New inhaled COVID-19 therapeutic blocks viral replication in the lungs
Scientists at the University of California, Berkeley, have created a new COVID-19 therapeutic that could one day make treating SARS-CoV-2 infections as easy as using a nasal spray for allergies.
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The therapeutic uses short snippets of synthetic DNA to gum up the genetic machinery that allows SARS-CoV-2 to replicate within the body.
In a new study published online in the journal Nature Communications, the team shows that these short snippets, called antisense oligonucleotides (ASOs), are highly effective at preventing the virus from replicating in human cells. When administered in the nose, these ASOs are also effective at preventing and treating COVID-19 infection in mice and hamsters.
“Vaccines are making a huge difference, but vaccines are not universal, and there is still a tremendous need for other approaches,” said Anders Näär, a professor of metabolic biology in the Department of Nutritional Sciences and Toxicology (NST) at UC Berkeley and senior author of the paper. “A nasal spray that is cheaply available everywhere and that could prevent someone from getting infected or prevent serious disease could be immensely helpful.”
Because the ASO treatment targets a portion of the viral genome that is highly conserved among different variants, it is effective against all SARS-CoV-2 “variants of concern” in human cells and in animal models. It is also chemically stable and relatively inexpensive to produce at large scale, making it ideal for treating COVID-19 infections in areas of the world that do not have access to electricity or refrigeration.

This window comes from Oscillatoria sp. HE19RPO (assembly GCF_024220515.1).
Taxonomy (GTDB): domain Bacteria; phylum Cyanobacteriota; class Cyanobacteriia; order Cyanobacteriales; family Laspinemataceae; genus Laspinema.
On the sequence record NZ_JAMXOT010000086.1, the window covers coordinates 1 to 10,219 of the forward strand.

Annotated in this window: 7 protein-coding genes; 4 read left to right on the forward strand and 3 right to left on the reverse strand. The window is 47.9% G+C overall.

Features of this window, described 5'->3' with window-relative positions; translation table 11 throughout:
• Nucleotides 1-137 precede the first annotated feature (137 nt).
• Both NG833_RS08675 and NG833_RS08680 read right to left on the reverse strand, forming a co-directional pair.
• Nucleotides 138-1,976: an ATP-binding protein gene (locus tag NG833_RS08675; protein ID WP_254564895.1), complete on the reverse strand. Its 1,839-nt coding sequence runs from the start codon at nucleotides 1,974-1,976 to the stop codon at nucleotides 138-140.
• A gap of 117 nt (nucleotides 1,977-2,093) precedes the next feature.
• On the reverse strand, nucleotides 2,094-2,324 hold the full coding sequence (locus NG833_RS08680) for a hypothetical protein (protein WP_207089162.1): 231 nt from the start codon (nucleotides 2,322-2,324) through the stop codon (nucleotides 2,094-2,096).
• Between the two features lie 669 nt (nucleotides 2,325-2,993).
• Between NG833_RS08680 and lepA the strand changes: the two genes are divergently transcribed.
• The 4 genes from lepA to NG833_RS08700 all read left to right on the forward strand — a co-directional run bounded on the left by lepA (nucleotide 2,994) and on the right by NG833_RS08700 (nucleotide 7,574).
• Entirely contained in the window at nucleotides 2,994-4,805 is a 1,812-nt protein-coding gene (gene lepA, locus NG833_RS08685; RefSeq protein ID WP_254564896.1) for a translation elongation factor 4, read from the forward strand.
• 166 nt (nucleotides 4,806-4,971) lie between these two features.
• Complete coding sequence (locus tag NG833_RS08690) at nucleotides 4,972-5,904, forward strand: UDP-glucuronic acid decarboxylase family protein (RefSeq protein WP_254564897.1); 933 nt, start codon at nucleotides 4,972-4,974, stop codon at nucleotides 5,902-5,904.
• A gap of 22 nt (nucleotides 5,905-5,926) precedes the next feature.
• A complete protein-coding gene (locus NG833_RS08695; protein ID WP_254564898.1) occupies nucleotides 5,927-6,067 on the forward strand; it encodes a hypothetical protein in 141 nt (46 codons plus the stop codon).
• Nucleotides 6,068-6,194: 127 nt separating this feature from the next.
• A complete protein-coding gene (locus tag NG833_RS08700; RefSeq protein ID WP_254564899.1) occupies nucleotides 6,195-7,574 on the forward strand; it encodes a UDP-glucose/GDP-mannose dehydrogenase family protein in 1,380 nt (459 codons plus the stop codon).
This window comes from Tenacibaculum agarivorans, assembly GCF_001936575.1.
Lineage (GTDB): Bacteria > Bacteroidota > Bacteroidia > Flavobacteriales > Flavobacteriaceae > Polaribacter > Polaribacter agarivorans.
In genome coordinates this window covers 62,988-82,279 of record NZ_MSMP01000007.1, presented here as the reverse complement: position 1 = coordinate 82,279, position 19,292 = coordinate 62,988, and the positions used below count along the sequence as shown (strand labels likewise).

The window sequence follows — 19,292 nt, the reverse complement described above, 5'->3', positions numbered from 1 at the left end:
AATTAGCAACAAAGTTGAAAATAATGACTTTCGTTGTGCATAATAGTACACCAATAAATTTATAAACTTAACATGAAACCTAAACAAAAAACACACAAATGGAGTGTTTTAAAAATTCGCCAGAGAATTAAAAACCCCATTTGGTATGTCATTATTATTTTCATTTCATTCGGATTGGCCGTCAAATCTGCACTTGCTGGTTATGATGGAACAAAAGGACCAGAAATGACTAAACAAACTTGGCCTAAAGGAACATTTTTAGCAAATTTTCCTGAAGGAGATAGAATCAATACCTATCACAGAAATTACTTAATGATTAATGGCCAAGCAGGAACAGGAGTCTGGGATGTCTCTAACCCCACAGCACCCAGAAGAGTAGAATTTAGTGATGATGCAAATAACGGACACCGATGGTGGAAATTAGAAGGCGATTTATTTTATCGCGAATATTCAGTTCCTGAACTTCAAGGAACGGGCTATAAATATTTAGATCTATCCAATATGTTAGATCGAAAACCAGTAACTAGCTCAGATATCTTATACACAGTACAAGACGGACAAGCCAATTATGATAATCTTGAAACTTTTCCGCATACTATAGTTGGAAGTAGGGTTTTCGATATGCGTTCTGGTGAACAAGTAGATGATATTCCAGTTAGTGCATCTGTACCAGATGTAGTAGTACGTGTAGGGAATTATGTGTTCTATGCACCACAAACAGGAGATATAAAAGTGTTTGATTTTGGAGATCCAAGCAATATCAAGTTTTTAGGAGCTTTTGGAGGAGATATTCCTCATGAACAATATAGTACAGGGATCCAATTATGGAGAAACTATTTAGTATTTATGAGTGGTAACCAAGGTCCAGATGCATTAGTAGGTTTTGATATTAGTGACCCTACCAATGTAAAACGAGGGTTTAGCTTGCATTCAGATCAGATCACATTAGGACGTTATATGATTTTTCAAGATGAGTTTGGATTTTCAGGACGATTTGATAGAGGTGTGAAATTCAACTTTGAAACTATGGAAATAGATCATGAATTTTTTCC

If the treatment proves to be safe and effective in humans, the ASO technology could be readily modified to target other RNA viruses. The research team is already searching for a way to use this to disrupt influenza viruses, which also have pandemic potential.
“If we can design ASOs that target entire viral families, then when a new pandemic emerges, as long as we know which family the virus belongs to, we could use the nasally delivered ASOs to suppress the pandemic in its early stages,” said study first author Chi Zhu, a postdoctoral scholar in NST at UC Berkeley. “That’s the beauty of this new therapeutic.”
Hacking the viral copy machine
Like DNA, RNA carries genetic information coded in a sequence of bases — but unlike DNA, RNA usually comes in a single strand, without a second, complementary strand to form a double helix. However, RNA still readily binds to complementary base pair sequences. ASOs are short strands of lab-made, DNA-like molecules that, like molecular Velcro, are programmed to stick to specific sequences of RNA in viruses and cells.
For more than a decade, Näär and his team have been studying how these molecules might be used to modify the activity of messenger RNA and microRNA in the human body, potentially reversing conditions like obesity, Type 2 diabetes, fatty liver diseases and Duchenne muscular dystrophy. When the COVID-19 pandemic hit, his team quickly mobilized to study whether ASOs could also be used to interfere with SARS-CoV-2.